THIS DAY IN SCIENCE: Email in the 18th century: The Optical Telegraph in 1791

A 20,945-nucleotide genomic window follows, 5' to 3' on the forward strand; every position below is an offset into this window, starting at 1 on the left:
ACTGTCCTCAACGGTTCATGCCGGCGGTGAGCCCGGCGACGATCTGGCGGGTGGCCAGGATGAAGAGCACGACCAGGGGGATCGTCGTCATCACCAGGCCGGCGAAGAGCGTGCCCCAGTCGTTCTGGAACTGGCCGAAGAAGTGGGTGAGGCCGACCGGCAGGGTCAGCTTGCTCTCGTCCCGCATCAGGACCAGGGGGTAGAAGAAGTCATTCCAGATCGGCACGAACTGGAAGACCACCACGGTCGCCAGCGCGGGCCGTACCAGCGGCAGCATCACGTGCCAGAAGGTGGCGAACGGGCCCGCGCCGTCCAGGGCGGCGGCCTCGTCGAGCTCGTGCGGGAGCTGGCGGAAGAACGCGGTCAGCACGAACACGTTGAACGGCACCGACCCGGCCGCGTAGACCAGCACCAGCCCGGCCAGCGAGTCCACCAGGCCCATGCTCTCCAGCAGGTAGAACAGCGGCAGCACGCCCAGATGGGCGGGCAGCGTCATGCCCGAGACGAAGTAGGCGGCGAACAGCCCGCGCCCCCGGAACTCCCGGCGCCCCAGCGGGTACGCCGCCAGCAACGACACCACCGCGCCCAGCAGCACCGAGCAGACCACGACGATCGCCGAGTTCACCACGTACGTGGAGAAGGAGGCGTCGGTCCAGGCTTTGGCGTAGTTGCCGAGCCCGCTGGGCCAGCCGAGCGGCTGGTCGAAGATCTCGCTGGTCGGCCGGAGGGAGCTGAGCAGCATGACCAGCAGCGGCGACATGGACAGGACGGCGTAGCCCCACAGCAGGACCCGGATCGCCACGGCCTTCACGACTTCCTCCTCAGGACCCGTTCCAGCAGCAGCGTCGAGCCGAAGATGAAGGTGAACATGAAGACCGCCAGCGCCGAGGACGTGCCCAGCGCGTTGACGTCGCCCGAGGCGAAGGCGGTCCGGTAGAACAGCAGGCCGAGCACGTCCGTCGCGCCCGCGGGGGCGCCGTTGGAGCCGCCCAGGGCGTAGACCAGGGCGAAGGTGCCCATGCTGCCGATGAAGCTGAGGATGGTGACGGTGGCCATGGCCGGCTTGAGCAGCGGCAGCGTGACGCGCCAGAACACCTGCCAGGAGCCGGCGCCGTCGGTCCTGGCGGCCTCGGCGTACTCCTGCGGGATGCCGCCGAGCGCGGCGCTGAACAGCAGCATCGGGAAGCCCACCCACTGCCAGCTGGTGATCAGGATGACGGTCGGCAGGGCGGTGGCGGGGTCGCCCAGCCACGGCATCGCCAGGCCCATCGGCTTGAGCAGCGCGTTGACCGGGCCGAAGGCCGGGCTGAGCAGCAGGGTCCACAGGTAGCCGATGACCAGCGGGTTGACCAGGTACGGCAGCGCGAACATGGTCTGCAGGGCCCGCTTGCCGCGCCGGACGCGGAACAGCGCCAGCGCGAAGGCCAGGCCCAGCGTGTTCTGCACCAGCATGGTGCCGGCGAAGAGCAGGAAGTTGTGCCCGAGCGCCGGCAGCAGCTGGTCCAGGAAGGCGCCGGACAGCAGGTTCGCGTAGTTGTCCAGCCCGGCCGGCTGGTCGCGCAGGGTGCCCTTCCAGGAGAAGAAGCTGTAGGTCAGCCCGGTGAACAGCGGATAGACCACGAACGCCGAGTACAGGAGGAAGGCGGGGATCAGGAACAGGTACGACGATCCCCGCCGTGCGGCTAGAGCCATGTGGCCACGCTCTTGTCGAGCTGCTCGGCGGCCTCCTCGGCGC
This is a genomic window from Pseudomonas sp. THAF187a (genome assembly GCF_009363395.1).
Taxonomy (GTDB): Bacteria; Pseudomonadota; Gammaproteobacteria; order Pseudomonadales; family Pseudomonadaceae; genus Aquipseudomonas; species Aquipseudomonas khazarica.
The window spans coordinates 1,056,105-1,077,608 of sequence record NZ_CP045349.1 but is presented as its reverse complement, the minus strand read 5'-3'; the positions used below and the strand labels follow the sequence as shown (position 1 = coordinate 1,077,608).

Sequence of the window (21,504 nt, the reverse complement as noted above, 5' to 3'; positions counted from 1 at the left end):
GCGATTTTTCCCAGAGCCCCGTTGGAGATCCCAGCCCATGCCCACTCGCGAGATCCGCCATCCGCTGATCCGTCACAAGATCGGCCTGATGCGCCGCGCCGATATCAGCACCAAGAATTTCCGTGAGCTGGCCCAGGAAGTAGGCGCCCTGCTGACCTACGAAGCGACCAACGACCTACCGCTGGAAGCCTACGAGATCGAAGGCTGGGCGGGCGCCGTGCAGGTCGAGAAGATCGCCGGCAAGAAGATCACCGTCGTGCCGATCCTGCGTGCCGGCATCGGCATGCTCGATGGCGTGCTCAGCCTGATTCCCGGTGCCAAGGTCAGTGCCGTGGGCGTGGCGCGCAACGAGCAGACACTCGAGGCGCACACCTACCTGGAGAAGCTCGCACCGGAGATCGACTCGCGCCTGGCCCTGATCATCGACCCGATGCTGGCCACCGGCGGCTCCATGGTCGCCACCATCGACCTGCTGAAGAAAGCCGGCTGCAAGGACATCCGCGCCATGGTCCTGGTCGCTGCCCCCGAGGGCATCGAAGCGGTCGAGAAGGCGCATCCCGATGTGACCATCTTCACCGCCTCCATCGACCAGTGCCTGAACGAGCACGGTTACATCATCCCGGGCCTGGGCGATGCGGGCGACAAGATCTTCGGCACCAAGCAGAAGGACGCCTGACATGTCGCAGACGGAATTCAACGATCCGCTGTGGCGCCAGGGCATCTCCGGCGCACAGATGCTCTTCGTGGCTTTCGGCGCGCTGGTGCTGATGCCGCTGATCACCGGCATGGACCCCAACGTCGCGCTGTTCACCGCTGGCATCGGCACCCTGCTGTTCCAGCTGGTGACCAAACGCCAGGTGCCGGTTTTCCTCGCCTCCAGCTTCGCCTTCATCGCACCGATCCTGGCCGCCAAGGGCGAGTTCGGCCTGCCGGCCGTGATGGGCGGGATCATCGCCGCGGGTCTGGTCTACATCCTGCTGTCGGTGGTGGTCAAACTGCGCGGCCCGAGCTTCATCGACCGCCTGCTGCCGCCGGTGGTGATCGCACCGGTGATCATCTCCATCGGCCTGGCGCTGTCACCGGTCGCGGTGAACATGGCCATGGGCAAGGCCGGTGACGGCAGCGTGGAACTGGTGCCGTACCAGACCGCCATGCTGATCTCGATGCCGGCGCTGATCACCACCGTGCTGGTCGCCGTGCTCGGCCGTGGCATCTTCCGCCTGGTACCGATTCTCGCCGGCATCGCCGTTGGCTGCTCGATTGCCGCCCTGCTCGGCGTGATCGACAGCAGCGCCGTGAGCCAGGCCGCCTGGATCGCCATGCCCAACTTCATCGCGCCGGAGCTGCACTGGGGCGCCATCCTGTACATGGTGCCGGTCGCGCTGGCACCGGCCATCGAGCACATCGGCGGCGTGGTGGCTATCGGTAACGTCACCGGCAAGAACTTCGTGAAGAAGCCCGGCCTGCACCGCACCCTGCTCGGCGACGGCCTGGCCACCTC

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Physical changes that involve liquids and aqueous solutions can be studied using a polystyrene calorimeter like the one shown in Figure 1. Such materials can be applied to practical thermochemical systems. For example, when athletes are injured, they may immediately hold an ‘instant cold pack’ against the injury; and over time, the athlete may apply ‘instant hot pack’ to help recover. The medical hot/cold pack operates on the principle that certain salts dissolve endothermically in water, while others dissolve exothermically. The amount of heat per unit mass involved in the dissolving of a compound is a characteristic property of that substance. It is called the enthalpy of solution. The purpose of this experiment is to use calorimetry to determine the enthalpy of solution of an unknown salt, and then to use that value to identify the salt in a medical hot/cold pack, from a list of possible candidates.

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